5 Regulations for Legal Marijuana in Colorado

The state is the first to establish regulations for legalized marijuana. But hanging over them is the possibility that the feds will take action.
by | May 10, 2013
 

With the passage of three bills this week, the last of their legislative session, the Colorado General Assembly has officially established a regulatory framework for legalized marijuana in the state. It was a first-of-its-kind effort by a state legislature, required after Colorado voters approved Amendment 64 last November. (Washington state, where voters approved a similar measure in November, is expected to complete its regulatory framework later this year.)

Under the amendment in Colorado, the state must begin licensing growers and retailers at the beginning of 2014 and have its regulations in place months before then. State lawmakers’ actions this week complete their end of the deal.

Hanging over the new legislation is the possibility that the federal government will step in and prevent Colorado from implementing Amendment 64 at all. Though President Barack Obama has said that prosecuting people acting in compliance with state law isn’t a top priority for his administration, the U.S. Justice Department has not yet issued an official position on the legalized marijuana laws passed by Colorado and Washington in 2012. Colorado lawmakers seemed conscious of the federal issue; they passed a joint resolution in April asking for federal guidance, but haven’t received a formal response.

So for now, it seems legalization will go forward. As Governing has previously reported, Colorado’s regulations will be based largely on its medical marijuana system, in place since 2009, though there were some new oddities recommended in March by a governor-appointed task force. After the legislature gave its final stamp of approval this week, we poured through the three approved bills and pulled out five of the most interesting features of the state’s new marijuana industry.

1. You can be prosecuted for driving while under the influence of marijuana.

Generally speaking, state DWI laws cover being under the influence of narcotics, but Colorado has now set a firm standard for when somebody driving high can be considered impaired under the law. Just like alcohol, where the legal limit in Colorado and many other states is 0.08 grams of alcohol per 100 milliliters of blood.

The driving standard for cannabis consumption under Colorado law is now 5 nanograms of THC (the active ingredient in marijuana) per milliliter of blood, which can be determined through a legally obtained blood analysis. That rules also applies to related charges beyond DWI, such as vehicular assault or homicide.

This was the sixth time in three years that the state had tried to set a stoned driving standard.

2. You must get your marijuana product approved for sale.

In other words, it better be good stuff. The new state law requires the Colorado Department of Revenue, which will be responsible for regulating the industry through its Marijuana Enforcement Division, to create a testing and certification program. Approved growers and retailers must have their product checked for contaminants—like poisons and other toxins, molds and mildews, pesticides and bacteria like E. coli—before it is sold. There will also be a test to determine each product’s potency, and retailers must label their products accordingly.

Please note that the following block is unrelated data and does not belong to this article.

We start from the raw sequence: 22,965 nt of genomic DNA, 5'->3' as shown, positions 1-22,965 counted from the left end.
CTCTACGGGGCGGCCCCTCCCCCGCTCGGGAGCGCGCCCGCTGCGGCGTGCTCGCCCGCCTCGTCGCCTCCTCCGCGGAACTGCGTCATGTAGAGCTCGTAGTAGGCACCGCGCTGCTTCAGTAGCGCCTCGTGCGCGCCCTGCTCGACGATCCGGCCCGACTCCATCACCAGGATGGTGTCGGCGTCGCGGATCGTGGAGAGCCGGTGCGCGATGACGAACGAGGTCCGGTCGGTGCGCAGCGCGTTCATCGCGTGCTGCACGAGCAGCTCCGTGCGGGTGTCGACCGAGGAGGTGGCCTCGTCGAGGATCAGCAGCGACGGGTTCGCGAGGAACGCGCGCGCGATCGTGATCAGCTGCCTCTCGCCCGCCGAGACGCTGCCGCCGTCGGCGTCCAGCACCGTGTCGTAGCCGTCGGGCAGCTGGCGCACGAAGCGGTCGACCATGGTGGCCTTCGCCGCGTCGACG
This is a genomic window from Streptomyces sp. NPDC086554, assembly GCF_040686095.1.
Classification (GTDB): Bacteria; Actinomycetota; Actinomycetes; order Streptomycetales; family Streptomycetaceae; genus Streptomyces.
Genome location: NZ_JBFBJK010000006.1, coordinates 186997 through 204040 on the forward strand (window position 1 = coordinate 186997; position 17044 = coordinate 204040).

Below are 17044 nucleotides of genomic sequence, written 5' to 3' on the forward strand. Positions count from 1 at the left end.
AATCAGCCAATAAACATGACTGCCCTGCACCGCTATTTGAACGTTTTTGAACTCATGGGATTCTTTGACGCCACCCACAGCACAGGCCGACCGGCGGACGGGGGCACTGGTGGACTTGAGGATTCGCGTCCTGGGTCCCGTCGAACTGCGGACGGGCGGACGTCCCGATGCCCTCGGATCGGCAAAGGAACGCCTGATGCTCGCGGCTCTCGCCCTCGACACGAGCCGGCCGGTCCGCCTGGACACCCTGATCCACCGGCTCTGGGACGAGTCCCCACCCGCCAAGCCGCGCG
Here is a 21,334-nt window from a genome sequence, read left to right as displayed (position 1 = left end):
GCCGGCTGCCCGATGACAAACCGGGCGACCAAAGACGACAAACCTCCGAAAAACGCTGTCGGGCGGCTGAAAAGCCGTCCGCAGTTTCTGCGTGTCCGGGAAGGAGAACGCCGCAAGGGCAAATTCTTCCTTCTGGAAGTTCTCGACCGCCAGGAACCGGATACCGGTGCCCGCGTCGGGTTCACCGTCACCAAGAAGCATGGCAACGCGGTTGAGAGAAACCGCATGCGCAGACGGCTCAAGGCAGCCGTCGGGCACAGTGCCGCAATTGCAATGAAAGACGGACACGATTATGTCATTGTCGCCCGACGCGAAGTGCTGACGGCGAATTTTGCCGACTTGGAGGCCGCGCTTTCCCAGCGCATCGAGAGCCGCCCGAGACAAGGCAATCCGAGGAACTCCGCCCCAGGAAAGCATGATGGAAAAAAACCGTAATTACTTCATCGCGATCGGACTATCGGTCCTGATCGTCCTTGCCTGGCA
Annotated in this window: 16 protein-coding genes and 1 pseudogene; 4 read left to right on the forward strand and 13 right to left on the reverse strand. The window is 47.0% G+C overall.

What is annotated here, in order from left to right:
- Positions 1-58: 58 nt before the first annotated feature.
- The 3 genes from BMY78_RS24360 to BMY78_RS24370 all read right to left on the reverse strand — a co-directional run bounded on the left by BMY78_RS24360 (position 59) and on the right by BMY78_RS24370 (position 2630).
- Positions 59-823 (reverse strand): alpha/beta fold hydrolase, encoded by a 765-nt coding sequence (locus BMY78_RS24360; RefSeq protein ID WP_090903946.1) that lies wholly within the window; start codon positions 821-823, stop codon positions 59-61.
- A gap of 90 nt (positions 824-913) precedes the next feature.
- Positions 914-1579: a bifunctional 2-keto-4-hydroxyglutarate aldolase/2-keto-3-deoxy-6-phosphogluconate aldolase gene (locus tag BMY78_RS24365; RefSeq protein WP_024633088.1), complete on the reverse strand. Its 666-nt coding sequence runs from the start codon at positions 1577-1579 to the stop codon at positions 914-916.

If the test reveals any contaminants, the sample must be quarantined, documented and destroyed under the law.

3. Be careful how you advertise your now-legal marijuana.

The new state laws include a laundry list of prohibitions on how marijuana is advertised. Here’s a sampling:

  • Don’t make any health or medical claims.
  • Don’t utilize unsolicited pop-up ads on the Internet.
  • Don’t publish banner ads on mass-market websites.

4. What’s the serving size for your edible marijuana goods?

Smoking might be the most well-known way to consume cannabis, but it is not the only way. The Colorado system allows for a variety of delivery methods: pills, teas and edible goods like brownies or cookies. But in this case, “serving size” doesn’t mean the number of calories you’re ingesting, it means the amount of THC your body is absorbing. Just like alcoholic drinks usually denote what percentage of the liquid is alcohol.

The new law requires the Enforcement Division to establish a standard serving size, not to be more than 10 milliliters of THC, for edible products. That information must be appropriately displayed on the packaging. The law also sets a limit of 100 milliliters of THC for any sealed edible good.

5. For minors, marijuana is the same as alcohol.

Amendment 64 sets the legal age for possessing marijuana at 21, just like alcohol, and the new state laws mandate that state authorities treat the possession of the drug by a minor or selling the drug to a minor the same as they would with beer or liquor. Retailers are required to check a customer’s photo ID to be sure they’re of age, and minors caught with marijuana will be subject to the same penalties, such as attending a court-ordered program, as they would be if they were caught with alcohol.

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